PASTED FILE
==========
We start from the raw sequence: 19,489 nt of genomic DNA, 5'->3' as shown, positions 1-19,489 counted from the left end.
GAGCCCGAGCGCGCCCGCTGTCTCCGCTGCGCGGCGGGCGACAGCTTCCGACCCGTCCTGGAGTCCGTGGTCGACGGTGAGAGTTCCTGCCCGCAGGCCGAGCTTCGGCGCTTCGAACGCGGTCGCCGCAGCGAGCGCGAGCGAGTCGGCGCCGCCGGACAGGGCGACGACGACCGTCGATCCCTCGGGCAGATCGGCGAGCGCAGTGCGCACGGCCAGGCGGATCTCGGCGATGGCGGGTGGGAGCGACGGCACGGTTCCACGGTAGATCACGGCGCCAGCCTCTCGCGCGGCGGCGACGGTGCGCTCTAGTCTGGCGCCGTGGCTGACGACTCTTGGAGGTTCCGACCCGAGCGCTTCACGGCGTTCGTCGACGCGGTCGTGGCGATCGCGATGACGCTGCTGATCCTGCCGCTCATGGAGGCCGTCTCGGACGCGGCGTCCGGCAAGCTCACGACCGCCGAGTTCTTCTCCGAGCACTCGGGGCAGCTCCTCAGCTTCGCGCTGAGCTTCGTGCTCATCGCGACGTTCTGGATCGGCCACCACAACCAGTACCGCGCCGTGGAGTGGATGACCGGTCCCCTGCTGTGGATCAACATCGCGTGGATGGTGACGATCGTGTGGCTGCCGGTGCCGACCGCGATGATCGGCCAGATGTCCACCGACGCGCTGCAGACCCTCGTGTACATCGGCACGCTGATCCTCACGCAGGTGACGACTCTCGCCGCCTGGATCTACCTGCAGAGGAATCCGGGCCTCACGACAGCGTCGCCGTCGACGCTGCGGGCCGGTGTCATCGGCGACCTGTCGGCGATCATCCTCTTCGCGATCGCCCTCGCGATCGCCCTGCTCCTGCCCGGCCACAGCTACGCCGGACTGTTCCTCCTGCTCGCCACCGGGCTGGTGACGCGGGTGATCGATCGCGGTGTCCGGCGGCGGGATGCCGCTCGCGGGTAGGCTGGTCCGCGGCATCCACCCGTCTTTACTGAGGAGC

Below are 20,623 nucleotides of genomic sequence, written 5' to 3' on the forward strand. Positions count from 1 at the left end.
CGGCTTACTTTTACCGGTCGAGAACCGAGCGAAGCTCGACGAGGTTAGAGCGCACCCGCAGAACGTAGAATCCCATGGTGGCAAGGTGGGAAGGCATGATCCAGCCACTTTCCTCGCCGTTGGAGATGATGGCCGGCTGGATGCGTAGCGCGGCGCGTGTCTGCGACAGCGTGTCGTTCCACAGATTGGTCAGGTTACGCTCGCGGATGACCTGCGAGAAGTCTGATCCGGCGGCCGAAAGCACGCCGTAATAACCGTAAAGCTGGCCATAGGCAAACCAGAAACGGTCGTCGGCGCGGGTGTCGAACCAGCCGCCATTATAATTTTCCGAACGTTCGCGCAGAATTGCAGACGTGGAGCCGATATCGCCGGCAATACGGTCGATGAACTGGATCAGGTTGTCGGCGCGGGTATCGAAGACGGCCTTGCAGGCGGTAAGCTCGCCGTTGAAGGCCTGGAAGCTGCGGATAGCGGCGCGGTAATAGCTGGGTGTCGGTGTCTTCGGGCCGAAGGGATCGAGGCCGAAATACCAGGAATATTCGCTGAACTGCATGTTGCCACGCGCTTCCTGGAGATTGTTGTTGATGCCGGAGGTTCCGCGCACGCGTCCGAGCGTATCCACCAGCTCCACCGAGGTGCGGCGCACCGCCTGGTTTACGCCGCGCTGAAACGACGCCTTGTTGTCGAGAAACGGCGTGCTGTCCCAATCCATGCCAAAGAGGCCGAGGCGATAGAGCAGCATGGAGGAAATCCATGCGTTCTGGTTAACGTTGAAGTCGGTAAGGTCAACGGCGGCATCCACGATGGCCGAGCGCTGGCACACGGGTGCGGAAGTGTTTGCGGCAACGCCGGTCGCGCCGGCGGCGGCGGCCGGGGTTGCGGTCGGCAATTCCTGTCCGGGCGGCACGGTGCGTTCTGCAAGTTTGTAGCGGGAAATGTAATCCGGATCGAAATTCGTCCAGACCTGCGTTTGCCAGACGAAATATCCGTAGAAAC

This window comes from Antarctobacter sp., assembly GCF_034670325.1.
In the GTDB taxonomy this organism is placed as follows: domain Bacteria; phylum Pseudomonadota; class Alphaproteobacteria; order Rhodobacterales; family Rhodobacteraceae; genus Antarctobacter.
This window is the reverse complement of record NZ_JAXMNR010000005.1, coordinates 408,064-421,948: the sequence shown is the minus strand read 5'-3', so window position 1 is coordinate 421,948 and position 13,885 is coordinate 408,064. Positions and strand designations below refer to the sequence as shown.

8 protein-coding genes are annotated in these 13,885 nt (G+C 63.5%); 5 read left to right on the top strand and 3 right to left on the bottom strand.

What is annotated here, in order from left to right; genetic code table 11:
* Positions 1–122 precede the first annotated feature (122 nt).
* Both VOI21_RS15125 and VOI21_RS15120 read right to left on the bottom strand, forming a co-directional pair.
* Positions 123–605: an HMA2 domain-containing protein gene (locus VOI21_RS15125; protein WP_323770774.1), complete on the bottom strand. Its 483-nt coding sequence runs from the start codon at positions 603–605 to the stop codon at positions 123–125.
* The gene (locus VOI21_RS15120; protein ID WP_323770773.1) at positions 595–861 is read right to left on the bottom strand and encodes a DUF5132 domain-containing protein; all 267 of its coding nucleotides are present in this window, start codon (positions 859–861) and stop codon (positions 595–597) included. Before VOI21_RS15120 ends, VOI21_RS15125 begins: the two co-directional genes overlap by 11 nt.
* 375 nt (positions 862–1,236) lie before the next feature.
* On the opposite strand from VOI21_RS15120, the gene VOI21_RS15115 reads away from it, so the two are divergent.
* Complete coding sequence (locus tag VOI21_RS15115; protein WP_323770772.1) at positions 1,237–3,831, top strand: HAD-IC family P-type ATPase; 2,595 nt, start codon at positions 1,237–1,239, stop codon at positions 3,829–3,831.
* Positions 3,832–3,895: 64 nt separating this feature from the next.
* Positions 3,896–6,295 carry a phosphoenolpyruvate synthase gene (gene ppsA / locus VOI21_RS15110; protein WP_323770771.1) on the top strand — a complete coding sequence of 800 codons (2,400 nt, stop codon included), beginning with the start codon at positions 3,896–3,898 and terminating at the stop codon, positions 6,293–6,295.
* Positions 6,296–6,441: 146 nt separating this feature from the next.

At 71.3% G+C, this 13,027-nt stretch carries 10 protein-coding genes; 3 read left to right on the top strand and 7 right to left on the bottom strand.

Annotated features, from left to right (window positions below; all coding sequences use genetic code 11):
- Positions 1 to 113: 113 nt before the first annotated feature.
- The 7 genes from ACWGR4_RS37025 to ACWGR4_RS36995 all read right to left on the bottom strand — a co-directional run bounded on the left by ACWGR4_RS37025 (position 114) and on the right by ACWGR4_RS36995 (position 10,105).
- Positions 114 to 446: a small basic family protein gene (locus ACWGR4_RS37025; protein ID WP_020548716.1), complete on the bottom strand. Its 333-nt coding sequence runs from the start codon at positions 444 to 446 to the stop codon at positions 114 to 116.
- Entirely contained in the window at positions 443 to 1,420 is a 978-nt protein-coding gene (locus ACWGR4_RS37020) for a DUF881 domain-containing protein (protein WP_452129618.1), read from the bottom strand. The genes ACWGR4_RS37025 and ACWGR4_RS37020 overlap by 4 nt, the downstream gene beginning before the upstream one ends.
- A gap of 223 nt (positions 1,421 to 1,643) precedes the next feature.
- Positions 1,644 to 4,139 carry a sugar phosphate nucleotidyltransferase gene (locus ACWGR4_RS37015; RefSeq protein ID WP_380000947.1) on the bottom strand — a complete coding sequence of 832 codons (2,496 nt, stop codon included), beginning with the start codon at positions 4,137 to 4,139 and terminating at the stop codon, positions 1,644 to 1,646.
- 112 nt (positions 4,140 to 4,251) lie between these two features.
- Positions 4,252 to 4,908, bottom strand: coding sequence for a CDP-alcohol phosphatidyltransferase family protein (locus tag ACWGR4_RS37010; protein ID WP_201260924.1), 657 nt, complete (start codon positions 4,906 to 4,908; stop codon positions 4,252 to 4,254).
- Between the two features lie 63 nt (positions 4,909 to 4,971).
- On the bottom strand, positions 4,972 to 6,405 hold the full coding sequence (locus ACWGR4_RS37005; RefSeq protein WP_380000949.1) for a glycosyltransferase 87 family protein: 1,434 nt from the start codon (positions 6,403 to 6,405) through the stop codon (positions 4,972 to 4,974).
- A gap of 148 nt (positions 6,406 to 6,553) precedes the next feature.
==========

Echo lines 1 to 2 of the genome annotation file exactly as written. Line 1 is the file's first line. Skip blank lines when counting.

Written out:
We start from the raw sequence: 19,489 nt of genomic DNA, 5'->3' as shown, positions 1-19,489 counted from the left end.
GAGCCCGAGCGCGCCCGCTGTCTCCGCTGCGCGGCGGGCGACAGCTTCCGACCCGTCCTGGAGTCCGTGGTCGACGGTGAGAGTTCCTGCCCGCAGGCCGAGCTTCGGCGCTTCGAACGCGGTCGCCGCAGCGAGCGCGAGCGAGTCGGCGCCGCCGGACAGGGCGACGACGACCGTCGATCCCTCGGGCAGATCGGCGAGCGCAGTGCGCACGGCCAGGCGGATCTCGGCGATGGCGGGTGGGAGCGACGGCACGGTTCCACGGTAGATCACGGCGCCAGCCTCTCGCGCGGCGGCGACGGTGCGCTCTAGTCTGGCGCCGTGGCTGACGACTCTTGGAGGTTCCGACCCGAGCGCTTCACGGCGTTCGTCGACGCGGTCGTGGCGATCGCGATGACGCTGCTGATCCTGCCGCTCATGGAGGCCGTCTCGGACGCGGCGTCCGGCAAGCTCACGACCGCCGAGTTCTTCTCCGAGCACTCGGGGCAGCTCCTCAGCTTCGCGCTGAGCTTCGTGCTCATCGCGACGTTCTGGATCGGCCACCACAACCAGTACCGCGCCGTGGAGTGGATGACCGGTCCCCTGCTGTGGATCAACATCGCGTGGATGGTGACGATCGTGTGGCTGCCGGTGCCGACCGCGATGATCGGCCAGATGTCCACCGACGCGCTGCAGACCCTCGTGTACATCGGCACGCTGATCCTCACGCAGGTGACGACTCTCGCCGCCTGGATCTACCTGCAGAGGAATCCGGGCCTCACGACAGCGTCGCCGTCGACGCTGCGGGCCGGTGTCATCGGCGACCTGTCGGCGATCATCCTCTTCGCGATCGCCCTCGCGATCGCCCTGCTCCTGCCCGGCCACAGCTACGCCGGACTGTTCCTCCTGCTCGCCACCGGGCTGGTGACGCGGGTGATCGATCGCGGTGTCCGGCGGCGGGATGCCGCTCGCGGGTAGGCTGGTCCGCGGCATCCACCCGTCTTTACTGAGGAGC